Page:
Is it Cheaper to Paint Your Car the Same Color?
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There are many reasons you might want to repaint your car. It could be that your paint is fading or you've recently been in a minor accident. Maybe you're looking to increase your resale value or, hey, you might just want a new color!
If you're one of the latter and you're considering a new paint job to change the color of your vehicle, you might be worried about the cost of a new color far exceeding the cost of painting your vehicle the same color. But is that actually the case?
Is it cheaper to paint your car the same color?
Yes, we're sorry to say, in most scenarios a new color is more expensive than reapplying the same color.
Why is it cheaper to paint your car the same color?
It's more affordable to get a new paint job in your car's original color because it requires less paint. When you think of the areas of your car that need to be repainted, you're probably considering the hood, doors, and roof. These areas have been subjected to sun and weather exposure. And they're also the most likely places to be damaged in an accident. Therefore, they display the majority of the wear and tear present on your vehicle.
However, there are many painted parts of your car that are not subjected to years of damaging elements like the spaces behind the door handles, the painted sections under your hood, and the insides of the doors and panels. If you take your car for a fresh paint job, the person applying the paint can skip these areas, which incidentally saves you money on paint.
However, if you opt for a new color, all of those places will need to be repainted. They are usually also the trickiest places of the car to paint and may require more prep work, which may drive up your cost even more.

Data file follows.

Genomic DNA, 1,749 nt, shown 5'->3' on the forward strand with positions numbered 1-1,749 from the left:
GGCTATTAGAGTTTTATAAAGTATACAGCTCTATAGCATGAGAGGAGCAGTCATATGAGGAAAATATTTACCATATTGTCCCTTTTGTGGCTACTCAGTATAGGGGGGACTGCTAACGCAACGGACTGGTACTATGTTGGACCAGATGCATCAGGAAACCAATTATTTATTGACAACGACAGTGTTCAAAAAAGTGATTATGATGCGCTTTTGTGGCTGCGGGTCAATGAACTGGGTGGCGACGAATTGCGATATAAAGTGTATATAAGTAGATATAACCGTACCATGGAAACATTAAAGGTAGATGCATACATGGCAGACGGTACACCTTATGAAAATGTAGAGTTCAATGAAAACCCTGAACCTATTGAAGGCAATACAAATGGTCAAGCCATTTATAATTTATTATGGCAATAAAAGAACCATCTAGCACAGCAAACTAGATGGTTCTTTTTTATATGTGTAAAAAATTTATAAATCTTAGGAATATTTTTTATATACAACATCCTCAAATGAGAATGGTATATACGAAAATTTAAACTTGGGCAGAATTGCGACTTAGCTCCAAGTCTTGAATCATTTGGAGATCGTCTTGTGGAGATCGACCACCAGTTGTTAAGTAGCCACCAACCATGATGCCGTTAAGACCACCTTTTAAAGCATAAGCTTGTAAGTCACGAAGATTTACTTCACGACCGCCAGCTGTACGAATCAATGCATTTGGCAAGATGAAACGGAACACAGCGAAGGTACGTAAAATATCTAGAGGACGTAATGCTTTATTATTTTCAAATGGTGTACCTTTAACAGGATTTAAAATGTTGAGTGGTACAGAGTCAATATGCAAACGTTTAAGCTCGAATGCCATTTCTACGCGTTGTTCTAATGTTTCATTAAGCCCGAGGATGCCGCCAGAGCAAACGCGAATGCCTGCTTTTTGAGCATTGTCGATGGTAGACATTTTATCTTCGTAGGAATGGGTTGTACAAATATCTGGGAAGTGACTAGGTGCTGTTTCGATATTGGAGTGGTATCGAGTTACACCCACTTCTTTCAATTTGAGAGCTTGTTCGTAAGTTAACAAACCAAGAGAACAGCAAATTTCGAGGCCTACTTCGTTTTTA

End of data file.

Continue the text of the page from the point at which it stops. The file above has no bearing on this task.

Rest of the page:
When is it not cheaper to paint your car the same color?
You have the option to forgo painting the hidden spaces that have not been subjected to wear and tear when you repaint your vehicle the same color, which can save you money. But if you decide to opt for a total repaint of the original color (hidden places included), it will cost the same price as changing the color of your vehicle. So, if you're going all-in for a total paint job, changing the color is not more expensive.
If you own a luxury vehicle, it might actually be more expensive to paint your car the same color. High-end vehicles have special paint (which could mean anything from requiring more layers to unique application techniques). Therefore, a new paint job with less-expensive paint would cost less than the reapplication of luxury paint.
If you're searching for a way to spruce up your ride without investing in a new paint job, consider using vinyl wraps. They can change the color of your car, without damaging the paint beneath. They also come in fun patterns so you can express yourself without a long-term commitment. A clear coat of paint also goes a long way when it comes to improving the look of your vehicle's old paint.
Regardless of whether or not you opt for a paint job in a new or old color, maintaining your vehicle's appearance is a great way to help it retain value (and keep you looking spiffy out on the open road).